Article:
The environment received an early Christmas present from the Environmental Protection Agency yesterday, with EPA’s announcement that it would propose New Source Performance Standards (NSPSs) for greenhouse gas (GHG) emissions from power plants and refineries in 2011, and then finalize the regulations in 2012. The decision resolves a lawsuit brought by states, local governments, and environmental groups. EPA’s initiative will impose cost-effective controls on stationary sources of GHGs, and complement the agency’s existing initiatives for mobile and stationary sources of GHGs. While the CAA might not be as flexible or comprehensive as recently proposed congressional GHG legislation, EPA is making sorely needed progress to control the nation’s GHG emissions.
Notwithstanding industry’s ongoing criticism of applying the CAA to GHGs, the initiative is hardly a surprise. The Supreme Court made clear in its 2007 Massachusetts v. EPA decision that GHGs are “air pollutants” subject to the Clean Air Act (CAA). As such, EPA has unquestionable authority to regulate GHG emissions from stationary sources, and has decided to develop NSPSs for two of the nation’s largest industrial sources. According to EPA, fossil fuel power plants and petroleum refineries emit 40 percent of U.S. GHG emissions.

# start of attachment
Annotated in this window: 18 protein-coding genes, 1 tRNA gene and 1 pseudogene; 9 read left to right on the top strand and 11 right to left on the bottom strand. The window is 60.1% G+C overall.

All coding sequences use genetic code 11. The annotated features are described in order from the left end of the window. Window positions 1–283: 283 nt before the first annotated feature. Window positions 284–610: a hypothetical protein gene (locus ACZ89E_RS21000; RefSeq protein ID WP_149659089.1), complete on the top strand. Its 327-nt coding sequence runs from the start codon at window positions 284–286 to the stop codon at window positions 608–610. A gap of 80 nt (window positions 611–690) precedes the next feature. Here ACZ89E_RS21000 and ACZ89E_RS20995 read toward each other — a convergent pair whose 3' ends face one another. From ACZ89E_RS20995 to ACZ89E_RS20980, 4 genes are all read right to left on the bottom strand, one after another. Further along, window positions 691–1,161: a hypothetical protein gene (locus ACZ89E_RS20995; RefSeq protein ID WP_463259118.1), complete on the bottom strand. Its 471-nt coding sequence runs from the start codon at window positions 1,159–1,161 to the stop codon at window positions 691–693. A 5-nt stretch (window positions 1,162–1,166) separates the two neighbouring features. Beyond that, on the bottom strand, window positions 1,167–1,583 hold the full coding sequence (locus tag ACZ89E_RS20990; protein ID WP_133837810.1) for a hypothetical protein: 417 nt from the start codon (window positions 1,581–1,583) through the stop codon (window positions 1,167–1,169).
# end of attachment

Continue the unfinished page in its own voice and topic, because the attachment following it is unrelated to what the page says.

The NSPS requirement will establish industry-specific emission limitations for new and modified facilities in the affected industries. The emission limitations will take the cost and availability of control options into account. Although utilities have feared that EPA would require them to install expensive carbon capture and sequestration (CCS) technology, EPA is unlikely to require CCS given its high cost and lack of demonstrated success. In fact, since there are few, if any, demonstrated technologies that could otherwise remove GHGs from the emissions stream, EPA is most likely to impose measures that would increase the facilities’ energy efficiency and indirectly limit GHG emissions. While such measures could require initial capital expenditures, they could ultimately provide cost savings to the affected industries, just as installing a new and more efficient furnace in a home would cost money up front, but save money down the line. It is also conceivable that EPA would require a new or modified facility to switch from a more GHG-intensive fuel (like coal) to a less GHG-intensive fuel (like natural gas). A NSPS that required fuel-switching would be more controversial, but would likely achieve greater GHG emission reductions.